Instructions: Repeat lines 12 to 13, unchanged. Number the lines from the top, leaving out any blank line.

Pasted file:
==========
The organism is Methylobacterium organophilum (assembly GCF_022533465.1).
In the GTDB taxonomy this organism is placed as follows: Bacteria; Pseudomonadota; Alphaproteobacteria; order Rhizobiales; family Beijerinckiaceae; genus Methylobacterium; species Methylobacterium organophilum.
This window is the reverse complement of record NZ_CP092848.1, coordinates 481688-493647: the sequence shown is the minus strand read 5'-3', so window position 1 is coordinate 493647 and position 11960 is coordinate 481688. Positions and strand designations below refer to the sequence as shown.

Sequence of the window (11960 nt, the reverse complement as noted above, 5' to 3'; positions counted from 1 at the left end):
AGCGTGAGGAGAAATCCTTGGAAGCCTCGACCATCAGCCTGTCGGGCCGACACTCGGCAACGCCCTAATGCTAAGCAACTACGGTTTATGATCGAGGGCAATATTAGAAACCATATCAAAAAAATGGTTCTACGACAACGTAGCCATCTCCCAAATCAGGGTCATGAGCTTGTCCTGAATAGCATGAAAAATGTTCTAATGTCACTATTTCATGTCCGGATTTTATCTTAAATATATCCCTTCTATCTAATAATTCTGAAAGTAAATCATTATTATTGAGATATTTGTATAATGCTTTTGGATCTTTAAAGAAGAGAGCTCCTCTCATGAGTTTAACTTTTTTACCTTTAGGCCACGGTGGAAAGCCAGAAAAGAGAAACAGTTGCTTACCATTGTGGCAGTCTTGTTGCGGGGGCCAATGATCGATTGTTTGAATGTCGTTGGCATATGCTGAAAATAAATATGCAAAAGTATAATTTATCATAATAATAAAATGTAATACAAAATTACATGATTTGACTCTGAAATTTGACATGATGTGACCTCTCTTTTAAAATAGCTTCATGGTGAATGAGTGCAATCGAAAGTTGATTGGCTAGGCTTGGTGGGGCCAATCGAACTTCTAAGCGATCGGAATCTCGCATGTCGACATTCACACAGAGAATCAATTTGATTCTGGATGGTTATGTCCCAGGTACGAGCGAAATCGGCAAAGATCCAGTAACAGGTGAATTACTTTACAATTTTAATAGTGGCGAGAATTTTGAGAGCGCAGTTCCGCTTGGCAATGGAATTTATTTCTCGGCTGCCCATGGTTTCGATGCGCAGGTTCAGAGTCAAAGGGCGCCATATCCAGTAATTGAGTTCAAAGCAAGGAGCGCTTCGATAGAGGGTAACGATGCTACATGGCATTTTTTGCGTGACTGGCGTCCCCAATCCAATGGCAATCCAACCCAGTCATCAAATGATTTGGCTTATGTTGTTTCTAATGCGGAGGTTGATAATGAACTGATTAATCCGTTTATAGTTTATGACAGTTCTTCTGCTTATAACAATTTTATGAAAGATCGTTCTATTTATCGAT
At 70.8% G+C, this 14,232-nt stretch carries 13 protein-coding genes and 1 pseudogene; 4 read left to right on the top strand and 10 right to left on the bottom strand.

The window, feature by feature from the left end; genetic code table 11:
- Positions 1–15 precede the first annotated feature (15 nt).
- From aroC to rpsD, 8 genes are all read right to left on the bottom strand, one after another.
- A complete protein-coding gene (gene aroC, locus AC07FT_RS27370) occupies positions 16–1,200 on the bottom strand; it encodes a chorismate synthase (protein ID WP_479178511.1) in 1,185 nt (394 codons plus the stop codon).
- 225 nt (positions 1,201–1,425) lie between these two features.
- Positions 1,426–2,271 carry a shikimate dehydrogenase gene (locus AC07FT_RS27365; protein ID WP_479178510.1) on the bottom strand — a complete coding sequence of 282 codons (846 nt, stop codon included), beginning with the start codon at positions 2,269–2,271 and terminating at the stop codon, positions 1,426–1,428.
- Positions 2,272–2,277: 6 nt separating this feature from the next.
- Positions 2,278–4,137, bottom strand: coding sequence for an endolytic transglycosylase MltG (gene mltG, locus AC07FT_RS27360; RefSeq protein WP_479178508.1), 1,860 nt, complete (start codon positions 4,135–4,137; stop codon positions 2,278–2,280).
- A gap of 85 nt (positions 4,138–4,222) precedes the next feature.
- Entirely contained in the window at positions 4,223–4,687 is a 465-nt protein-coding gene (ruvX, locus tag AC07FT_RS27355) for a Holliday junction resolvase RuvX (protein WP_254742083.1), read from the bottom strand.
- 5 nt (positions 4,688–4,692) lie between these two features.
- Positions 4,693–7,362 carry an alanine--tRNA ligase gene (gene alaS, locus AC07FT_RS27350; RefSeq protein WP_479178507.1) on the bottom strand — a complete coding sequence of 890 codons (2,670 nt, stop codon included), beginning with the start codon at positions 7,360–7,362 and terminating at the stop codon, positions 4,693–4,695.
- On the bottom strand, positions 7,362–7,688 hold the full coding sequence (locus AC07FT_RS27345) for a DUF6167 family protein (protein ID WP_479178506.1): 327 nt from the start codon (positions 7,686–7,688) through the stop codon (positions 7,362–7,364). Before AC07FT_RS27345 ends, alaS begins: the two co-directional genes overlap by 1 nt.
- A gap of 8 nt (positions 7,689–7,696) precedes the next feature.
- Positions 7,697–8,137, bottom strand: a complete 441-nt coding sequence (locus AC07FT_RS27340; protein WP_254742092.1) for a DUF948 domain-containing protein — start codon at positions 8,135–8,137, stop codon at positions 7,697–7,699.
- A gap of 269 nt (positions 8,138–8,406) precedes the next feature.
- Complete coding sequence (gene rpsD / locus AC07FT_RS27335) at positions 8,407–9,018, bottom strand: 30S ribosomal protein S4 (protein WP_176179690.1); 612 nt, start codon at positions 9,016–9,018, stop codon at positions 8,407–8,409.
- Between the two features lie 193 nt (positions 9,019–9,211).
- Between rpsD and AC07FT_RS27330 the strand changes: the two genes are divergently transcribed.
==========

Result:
- Positions 1,426–2,271 carry a shikimate dehydrogenase gene (locus AC07FT_RS27365; protein ID WP_479178510.1) on the bottom strand — a complete coding sequence of 282 codons (846 nt, stop codon included), beginning with the start codon at positions 2,269–2,271 and terminating at the stop codon, positions 1,426–1,428.
- Positions 2,272–2,277: 6 nt separating this feature from the next.